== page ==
This 360hp, V6 Infiniti has been averaging 20k a year – and it looks good for many more
By Matt Bird / Monday, June 28, 2021 / Loading comments
Though ‘you don’t know what you’ve got until it’s gone’ might be a bit strong for the public’s view of Infiniti, it could be argued that Nissan’s luxury offshoot is more interesting with the cars no longer on sale in the UK. There’s the would have, could have, should have discussion to have about the brand – remember the Vettel Edition FX50? And how cool would the Q50 Eau Rouge have been? – as well as the intrigue of tremendously cheap used examples. Buying cars from a defunct brand always carries an element of risk, though which better than a sub-division of Nissan?
It’s interesting to look back on how Infinitis were received with a few years having now passed. The Q50S was first driven on PH back in 2013, the hybridised V6 flagship of a range that also featured a Mercedes-sourced diesel. Infiniti really was serious about taking it to the established players in the small saloon segment.
And while it didn’t exactly enjoy tremendous success, the Q50S was notable for a few things. First being its electrified engine, similar technology to that now used in the ’53 range of AMGs. That old review spoke of an “electric supercharger” to both boost efficiency and low rev enthusiasm, and this was years before Mercedes employed it. The results were impressive, too, at least on paper: 0-62mph in 5.1 seconds, 45mpg and 144g/km.
What let the Infiniti down as a driver’s car was the slightly inert handling and weird steer-by-wire, but this is High Mile Club, not a track test. Also mentioned in the story was the Q50’s impressive refinement, a familiar trait for the plush Japanese four-door. Described as “incredibly relaxing” around town and almost as serene at speed, the Infiniti seemed like the perfect saloon to rack up the miles with. So that’s exactly what this one has done…
By the time its first MOT in 2017, this Infiniti Q50 S had accrued 89,890 miles – it failed on worn tyres. A year later it had picked up another 20,000 miles (and another fail), but since 2018 the report card has been blemish free, the only advisory in almost 25,000 miles of driving being a failed rear seatbelt inspection because a child seat was fitted.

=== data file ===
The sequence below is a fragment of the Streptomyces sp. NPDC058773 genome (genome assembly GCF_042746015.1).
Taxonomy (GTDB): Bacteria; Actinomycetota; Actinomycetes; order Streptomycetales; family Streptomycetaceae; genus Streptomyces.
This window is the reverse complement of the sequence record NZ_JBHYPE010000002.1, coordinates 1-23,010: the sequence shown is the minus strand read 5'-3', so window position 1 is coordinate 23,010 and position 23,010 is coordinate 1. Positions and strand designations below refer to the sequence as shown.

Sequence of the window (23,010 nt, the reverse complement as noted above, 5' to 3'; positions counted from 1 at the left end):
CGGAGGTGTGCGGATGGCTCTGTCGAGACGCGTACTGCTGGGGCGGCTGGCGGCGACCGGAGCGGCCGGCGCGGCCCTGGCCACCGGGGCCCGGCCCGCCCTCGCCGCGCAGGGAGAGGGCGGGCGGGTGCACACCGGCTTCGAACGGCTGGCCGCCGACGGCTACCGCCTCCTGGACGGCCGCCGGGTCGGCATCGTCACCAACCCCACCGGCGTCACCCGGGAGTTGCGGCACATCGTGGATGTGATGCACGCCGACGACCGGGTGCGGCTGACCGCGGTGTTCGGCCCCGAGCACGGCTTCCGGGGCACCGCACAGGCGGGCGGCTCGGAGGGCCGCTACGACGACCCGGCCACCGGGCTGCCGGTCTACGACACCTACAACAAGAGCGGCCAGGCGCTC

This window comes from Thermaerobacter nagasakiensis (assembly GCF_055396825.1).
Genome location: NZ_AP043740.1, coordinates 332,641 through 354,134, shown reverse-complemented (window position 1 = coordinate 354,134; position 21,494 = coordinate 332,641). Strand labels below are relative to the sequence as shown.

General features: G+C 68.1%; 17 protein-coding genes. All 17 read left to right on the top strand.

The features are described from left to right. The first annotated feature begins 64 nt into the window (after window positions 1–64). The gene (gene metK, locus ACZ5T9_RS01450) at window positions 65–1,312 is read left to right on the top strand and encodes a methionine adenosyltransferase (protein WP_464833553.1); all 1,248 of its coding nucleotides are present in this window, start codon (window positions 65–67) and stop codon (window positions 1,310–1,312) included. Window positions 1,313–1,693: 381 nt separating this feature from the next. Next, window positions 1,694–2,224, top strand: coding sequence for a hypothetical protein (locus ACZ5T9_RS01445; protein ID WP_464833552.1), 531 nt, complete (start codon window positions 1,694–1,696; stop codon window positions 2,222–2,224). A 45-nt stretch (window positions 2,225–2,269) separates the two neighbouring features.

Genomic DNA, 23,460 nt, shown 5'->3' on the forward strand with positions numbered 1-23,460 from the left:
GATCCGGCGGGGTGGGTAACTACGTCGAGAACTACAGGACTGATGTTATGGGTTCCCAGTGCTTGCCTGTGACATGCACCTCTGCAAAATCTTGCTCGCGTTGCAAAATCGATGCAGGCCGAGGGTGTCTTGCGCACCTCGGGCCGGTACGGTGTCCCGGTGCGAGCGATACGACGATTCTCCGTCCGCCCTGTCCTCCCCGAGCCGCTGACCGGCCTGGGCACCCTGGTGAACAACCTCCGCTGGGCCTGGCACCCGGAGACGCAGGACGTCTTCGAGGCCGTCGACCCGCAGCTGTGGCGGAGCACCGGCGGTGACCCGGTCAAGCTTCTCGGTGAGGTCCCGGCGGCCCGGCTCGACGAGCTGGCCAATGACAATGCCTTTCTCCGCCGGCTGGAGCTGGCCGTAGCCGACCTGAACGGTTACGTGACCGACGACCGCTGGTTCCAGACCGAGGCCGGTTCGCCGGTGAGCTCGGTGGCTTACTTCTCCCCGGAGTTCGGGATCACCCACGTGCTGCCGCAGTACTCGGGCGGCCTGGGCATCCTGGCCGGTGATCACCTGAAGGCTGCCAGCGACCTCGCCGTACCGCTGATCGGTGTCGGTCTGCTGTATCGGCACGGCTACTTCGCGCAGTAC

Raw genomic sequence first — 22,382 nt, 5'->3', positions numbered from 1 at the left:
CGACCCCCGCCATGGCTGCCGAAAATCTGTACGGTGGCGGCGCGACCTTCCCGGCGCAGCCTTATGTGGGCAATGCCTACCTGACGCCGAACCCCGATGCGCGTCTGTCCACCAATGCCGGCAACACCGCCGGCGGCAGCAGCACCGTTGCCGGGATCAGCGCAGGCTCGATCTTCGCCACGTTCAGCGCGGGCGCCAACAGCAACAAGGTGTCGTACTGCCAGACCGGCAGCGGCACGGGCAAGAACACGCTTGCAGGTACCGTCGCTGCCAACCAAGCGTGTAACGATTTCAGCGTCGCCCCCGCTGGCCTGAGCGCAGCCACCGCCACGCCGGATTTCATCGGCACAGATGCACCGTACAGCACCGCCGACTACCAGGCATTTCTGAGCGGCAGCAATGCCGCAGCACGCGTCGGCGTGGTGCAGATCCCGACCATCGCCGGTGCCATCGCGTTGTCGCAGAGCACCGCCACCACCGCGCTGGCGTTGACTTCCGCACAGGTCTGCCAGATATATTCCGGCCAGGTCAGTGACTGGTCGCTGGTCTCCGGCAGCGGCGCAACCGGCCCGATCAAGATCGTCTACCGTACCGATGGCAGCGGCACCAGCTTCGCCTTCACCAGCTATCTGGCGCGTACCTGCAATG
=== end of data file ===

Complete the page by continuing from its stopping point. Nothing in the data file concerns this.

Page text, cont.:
The condition is remarkable for a car that’s averaged 20,000 miles a year for seven years. Yes, the steering wheel is a bit shiny, the tyres not really suitable for a 360hp car and the driver’s seat showing some wear, but the Q50 could surely get away with being a 70,000-mile example. It’s a cliché now, though it really does seem testament to how they’re built. Or maybe how they’re used – a 140,000-mile 3 Series doesn’t look like this, does it?
Neither does an £8,495 one, which is all this Infiniti costs. What looked decent value new at £40k is especially so now a few years later, even if selling a mega-mile car that nobody has heard of might prove tricky. The Infiniti is, by some margin, the newest car in the classifieds with more than 300hp, the next comparable car being a £10k BMW 335i that’s two years older. Indeed, spend £8.5k on a 3 Series and you could end up with a 140hp 318i that’s still older than the Infiniti.
That said, as the brand’s lack of success in the UK made clear, value isn’t everything when it comes to buying new cars – especially those with premium aspirations. Infiniti wasn’t the first to misjudge the British public’s appetite for anything new, and it’s unlikely to be the last, either. However, as often is the case, the cars which resulted arguably look most appealing as canny secondhand purchases. For the refinement and performance of a proper luxury saloon for supermini money, the Infiniti is surely worth a look.
See the original advert here.
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